Late in the fall two middle school teachers came to my office with a dilemma: “We don’t want to be guilty of grade inflation, but the grading system isn’t fair. Sara, for instance, works really hard. She always does her homework and participates in class. She is actually a great student, but she is math-phobic. She keeps failing her tests. We don’t know what to do.”
I asked, “Well, you say she is a great student. What does that look like? What does ‘participates in class’ look like?”
“She’s just great at working with others.”
“Yes, but what does that look like? If we can describe it we can measure it, if we can measure it, we can grade it.”
“Well, she builds on other people’s ideas…”
“…and she asks good questions, and well, it’s her attitude…”
“But what does a great attitude look like?”
We decided to include the whole faculty in the discussion, and two meetings later we had a new report card. We decided to give two grades—one for “Learning,” another for “Mastery”—and average them. Sara might get “F” in mastery, “A” in learning, and a “C” for the course. To be rigorous we picked ten observable behaviors and named them “Disciplines of a Learner:”
- Asks questions
- Builds on other people’s ideas
- Uses mistakes as learning opportunities
- Takes criticism constructively
- Speaks up
- Welcomes a challenge
- Takes risks
- Listens with an openness to change
- Perseveres in tasks
- Knows when to lead and when to follow.
Graded on a four point scale of 4=consistently, 3=often, 2=sometimes, 1=rarely, students could set goals to improve their learning.
Problem solved. And of course, Sara started getting B’s with no grade inflation, because she could see that her learning, not her intelligence, mattered. (And as Carol Dweck would predict, her intelligence actually grew.) The high schools loved the transcript because they were given more information about what lay behind a B- or a C+. They began reporting back that they loved our graduates because they were leaders.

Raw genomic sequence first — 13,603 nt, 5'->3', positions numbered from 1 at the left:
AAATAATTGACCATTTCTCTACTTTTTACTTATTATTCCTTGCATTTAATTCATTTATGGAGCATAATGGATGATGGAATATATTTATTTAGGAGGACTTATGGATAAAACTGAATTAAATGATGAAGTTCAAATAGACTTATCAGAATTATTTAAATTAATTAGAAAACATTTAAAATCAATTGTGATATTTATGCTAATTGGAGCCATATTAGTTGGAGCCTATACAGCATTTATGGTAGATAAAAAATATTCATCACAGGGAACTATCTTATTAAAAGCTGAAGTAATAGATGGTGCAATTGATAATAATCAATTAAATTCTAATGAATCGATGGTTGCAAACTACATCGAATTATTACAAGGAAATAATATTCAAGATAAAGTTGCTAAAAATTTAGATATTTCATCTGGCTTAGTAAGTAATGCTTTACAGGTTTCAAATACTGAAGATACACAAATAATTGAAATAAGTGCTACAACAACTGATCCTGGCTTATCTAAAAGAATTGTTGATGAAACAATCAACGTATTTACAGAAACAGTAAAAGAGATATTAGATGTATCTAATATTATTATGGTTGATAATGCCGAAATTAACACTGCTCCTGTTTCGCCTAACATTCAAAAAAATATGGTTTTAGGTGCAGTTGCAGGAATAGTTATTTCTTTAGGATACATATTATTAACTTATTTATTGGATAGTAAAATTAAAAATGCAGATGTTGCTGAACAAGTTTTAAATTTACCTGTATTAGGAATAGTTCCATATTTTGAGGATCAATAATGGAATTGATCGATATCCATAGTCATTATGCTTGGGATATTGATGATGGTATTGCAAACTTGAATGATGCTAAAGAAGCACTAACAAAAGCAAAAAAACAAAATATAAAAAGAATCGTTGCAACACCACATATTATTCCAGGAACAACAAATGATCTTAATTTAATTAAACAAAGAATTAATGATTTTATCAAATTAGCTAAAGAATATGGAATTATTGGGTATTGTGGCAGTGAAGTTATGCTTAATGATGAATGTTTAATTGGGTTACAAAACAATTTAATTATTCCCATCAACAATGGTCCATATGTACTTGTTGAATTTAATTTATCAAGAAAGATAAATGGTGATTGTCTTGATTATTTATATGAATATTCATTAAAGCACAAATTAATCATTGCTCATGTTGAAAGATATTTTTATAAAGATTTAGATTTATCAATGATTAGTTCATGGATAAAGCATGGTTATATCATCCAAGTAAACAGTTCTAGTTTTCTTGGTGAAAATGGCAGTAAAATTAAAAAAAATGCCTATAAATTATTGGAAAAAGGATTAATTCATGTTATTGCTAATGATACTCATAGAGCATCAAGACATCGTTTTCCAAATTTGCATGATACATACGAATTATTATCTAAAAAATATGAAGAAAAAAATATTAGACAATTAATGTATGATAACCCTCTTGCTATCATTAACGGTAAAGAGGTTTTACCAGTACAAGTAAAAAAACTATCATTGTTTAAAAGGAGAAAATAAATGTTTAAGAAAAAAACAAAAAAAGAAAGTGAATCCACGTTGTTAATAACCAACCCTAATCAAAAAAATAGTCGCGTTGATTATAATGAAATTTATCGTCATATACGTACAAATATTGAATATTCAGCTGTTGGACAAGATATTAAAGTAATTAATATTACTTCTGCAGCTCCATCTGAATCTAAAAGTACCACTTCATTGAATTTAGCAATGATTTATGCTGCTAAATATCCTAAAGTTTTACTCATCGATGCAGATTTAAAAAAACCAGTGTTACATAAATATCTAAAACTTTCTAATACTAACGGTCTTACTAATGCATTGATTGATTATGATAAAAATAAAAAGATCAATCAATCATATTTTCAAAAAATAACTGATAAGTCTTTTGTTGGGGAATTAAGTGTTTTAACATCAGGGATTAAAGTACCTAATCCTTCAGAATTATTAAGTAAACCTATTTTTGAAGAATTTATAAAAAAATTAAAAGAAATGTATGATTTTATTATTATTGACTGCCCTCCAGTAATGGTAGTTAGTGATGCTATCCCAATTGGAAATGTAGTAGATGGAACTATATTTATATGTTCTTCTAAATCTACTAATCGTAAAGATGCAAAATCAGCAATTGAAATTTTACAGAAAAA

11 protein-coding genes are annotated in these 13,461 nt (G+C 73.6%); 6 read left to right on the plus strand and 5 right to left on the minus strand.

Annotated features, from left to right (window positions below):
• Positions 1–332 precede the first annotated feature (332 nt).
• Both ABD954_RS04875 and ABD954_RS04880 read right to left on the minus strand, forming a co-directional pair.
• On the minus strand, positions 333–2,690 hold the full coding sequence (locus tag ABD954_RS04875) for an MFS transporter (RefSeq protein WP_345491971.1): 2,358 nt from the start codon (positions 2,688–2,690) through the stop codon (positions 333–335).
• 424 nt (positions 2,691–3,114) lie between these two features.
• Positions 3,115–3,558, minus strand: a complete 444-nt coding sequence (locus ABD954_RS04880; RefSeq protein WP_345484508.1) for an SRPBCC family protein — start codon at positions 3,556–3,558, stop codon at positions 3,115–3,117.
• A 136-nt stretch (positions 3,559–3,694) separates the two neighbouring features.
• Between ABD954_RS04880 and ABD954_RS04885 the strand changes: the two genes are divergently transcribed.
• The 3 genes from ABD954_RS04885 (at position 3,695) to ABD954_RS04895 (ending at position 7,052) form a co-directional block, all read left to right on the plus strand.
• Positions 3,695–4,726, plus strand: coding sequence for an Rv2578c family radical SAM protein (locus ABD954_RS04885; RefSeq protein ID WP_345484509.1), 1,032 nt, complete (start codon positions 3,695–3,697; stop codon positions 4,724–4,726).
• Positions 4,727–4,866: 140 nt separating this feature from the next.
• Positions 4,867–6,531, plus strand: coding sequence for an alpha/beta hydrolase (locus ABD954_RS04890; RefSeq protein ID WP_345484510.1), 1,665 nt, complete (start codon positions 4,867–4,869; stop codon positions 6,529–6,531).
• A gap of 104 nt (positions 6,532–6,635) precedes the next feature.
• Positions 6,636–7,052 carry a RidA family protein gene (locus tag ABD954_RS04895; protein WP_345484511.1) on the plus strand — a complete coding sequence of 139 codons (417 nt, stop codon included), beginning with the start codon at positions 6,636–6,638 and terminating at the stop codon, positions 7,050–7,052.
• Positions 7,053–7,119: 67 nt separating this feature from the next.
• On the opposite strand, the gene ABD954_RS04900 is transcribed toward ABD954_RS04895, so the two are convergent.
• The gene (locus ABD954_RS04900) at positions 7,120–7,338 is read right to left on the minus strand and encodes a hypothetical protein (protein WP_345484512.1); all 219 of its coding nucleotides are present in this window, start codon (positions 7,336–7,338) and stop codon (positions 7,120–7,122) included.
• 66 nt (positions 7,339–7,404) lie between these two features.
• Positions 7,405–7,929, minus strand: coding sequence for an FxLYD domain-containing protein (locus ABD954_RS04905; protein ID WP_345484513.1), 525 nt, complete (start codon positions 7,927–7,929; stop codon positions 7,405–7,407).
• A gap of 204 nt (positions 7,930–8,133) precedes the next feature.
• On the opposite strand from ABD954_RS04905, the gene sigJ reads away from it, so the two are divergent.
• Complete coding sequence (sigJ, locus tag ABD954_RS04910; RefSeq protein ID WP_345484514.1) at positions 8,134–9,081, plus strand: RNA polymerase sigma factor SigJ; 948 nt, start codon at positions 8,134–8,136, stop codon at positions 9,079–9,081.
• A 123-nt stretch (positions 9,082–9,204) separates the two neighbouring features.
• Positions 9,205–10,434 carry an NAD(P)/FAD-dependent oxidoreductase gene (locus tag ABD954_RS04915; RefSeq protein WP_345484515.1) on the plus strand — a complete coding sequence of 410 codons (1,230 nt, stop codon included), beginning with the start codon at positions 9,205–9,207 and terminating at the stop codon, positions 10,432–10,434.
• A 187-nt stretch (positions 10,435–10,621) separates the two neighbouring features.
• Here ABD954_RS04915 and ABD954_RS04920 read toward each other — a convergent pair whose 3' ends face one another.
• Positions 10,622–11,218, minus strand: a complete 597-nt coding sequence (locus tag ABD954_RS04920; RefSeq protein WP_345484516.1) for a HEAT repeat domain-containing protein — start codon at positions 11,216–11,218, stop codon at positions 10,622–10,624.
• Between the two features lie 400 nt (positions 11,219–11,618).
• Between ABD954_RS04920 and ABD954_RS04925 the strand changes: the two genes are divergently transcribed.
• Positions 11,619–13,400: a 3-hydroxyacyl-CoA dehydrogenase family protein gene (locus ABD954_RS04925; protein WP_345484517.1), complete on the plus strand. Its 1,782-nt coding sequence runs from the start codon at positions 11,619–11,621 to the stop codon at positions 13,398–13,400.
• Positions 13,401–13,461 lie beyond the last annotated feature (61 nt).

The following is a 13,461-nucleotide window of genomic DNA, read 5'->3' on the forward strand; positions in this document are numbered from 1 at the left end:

When students felt they could control their own progress toward success, the whole middle school took another giant step toward being a learning community. When students felt they owned their destiny, the incidence of negative behaviors (bullying, cheating, rule-breaking, etc.) plummeted, also.
What does this have to do with bullying? People’s behavior is mostly a function of their social context (Lee Ross), and bullying is no exception. If there are only a few narrow measures of success, then winning at the game of school looks hopeless for some, and they take other paths–some that are destructive.
In “Bully-Proofing Kids” Michele Borba details about 60 things that parents can do to combat bullying. But these are coping mechanisms. To banish bullying from schools we have to change the culture, and to change the culture, we have to measure what matters. People don’t bully when they are practiced at speaking up, asking questions, making a difference to others, pursuing goals that are meaningful to them, solving problems, resolving conflicts, making mistakes, learning and leading. When kids are on a meaningful mission bullying just doesn’t enter in—conflict yes, but bullying, no. When a classmate falters and gets mean, there are others who stand strong and lead him/her back to better ways.
With a report card that measures only mastery, perhaps with “citizenship” almost as a footnote, will the students tend to practice the behaviors of good citizenship? We can teach values till our faces get red, but students are mainly focused on learning how to play the game. Therefore, we must redesign the game to get the results we want. Aligning elements of culture to support leading and learning produces not just higher academic achievement, but the kind of workers, citizens and neighbors our world needs.
People need to feel they have value; when that prospect looks bleak, they (and those close to them) are at risk.